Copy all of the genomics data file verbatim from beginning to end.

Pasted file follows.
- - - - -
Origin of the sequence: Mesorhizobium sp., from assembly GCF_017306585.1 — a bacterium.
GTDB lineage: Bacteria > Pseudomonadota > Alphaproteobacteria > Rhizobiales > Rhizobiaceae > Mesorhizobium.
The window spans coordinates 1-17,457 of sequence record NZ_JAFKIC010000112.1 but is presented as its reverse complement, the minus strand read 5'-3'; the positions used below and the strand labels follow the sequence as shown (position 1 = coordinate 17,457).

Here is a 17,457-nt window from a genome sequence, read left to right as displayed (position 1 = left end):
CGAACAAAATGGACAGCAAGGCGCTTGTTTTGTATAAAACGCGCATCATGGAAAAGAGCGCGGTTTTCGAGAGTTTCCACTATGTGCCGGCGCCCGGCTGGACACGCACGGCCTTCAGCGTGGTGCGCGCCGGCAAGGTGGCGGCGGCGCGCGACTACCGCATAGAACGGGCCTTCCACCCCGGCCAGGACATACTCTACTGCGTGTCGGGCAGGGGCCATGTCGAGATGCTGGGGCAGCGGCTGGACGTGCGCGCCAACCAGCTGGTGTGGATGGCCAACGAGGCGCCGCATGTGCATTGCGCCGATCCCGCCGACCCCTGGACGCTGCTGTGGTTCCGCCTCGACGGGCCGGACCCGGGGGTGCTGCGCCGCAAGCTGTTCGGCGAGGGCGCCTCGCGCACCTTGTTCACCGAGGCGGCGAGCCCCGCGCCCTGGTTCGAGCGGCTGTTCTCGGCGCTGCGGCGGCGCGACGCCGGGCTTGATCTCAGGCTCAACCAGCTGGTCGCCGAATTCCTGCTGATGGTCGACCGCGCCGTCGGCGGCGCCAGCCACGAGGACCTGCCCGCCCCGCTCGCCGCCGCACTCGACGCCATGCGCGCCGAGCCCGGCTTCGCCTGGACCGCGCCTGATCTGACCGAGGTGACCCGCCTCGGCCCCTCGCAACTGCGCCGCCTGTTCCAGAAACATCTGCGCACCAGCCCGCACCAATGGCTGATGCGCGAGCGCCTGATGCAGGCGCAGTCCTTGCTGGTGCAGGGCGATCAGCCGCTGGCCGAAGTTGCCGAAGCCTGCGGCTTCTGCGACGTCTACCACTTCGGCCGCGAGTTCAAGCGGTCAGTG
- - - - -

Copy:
Origin of the sequence: Mesorhizobium sp., from assembly GCF_017306585.1 — a bacterium.
GTDB lineage: Bacteria > Pseudomonadota > Alphaproteobacteria > Rhizobiales > Rhizobiaceae > Mesorhizobium.
The window spans coordinates 1-17,457 of sequence record NZ_JAFKIC010000112.1 but is presented as its reverse complement, the minus strand read 5'-3'; the positions used below and the strand labels follow the sequence as shown (position 1 = coordinate 17,457).

Here is a 17,457-nt window from a genome sequence, read left to right as displayed (position 1 = left end):
CGAACAAAATGGACAGCAAGGCGCTTGTTTTGTATAAAACGCGCATCATGGAAAAGAGCGCGGTTTTCGAGAGTTTCCACTATGTGCCGGCGCCCGGCTGGACACGCACGGCCTTCAGCGTGGTGCGCGCCGGCAAGGTGGCGGCGGCGCGCGACTACCGCATAGAACGGGCCTTCCACCCCGGCCAGGACATACTCTACTGCGTGTCGGGCAGGGGCCATGTCGAGATGCTGGGGCAGCGGCTGGACGTGCGCGCCAACCAGCTGGTGTGGATGGCCAACGAGGCGCCGCATGTGCATTGCGCCGATCCCGCCGACCCCTGGACGCTGCTGTGGTTCCGCCTCGACGGGCCGGACCCGGGGGTGCTGCGCCGCAAGCTGTTCGGCGAGGGCGCCTCGCGCACCTTGTTCACCGAGGCGGCGAGCCCCGCGCCCTGGTTCGAGCGGCTGTTCTCGGCGCTGCGGCGGCGCGACGCCGGGCTTGATCTCAGGCTCAACCAGCTGGTCGCCGAATTCCTGCTGATGGTCGACCGCGCCGTCGGCGGCGCCAGCCACGAGGACCTGCCCGCCCCGCTCGCCGCCGCACTCGACGCCATGCGCGCCGAGCCCGGCTTCGCCTGGACCGCGCCTGATCTGACCGAGGTGACCCGCCTCGGCCCCTCGCAACTGCGCCGCCTGTTCCAGAAACATCTGCGCACCAGCCCGCACCAATGGCTGATGCGCGAGCGCCTGATGCAGGCGCAGTCCTTGCTGGTGCAGGGCGATCAGCCGCTGGCCGAAGTTGCCGAAGCCTGCGGCTTCTGCGACGTCTACCACTTCGGCCGCGAGTTCAAGCGGTCAGTG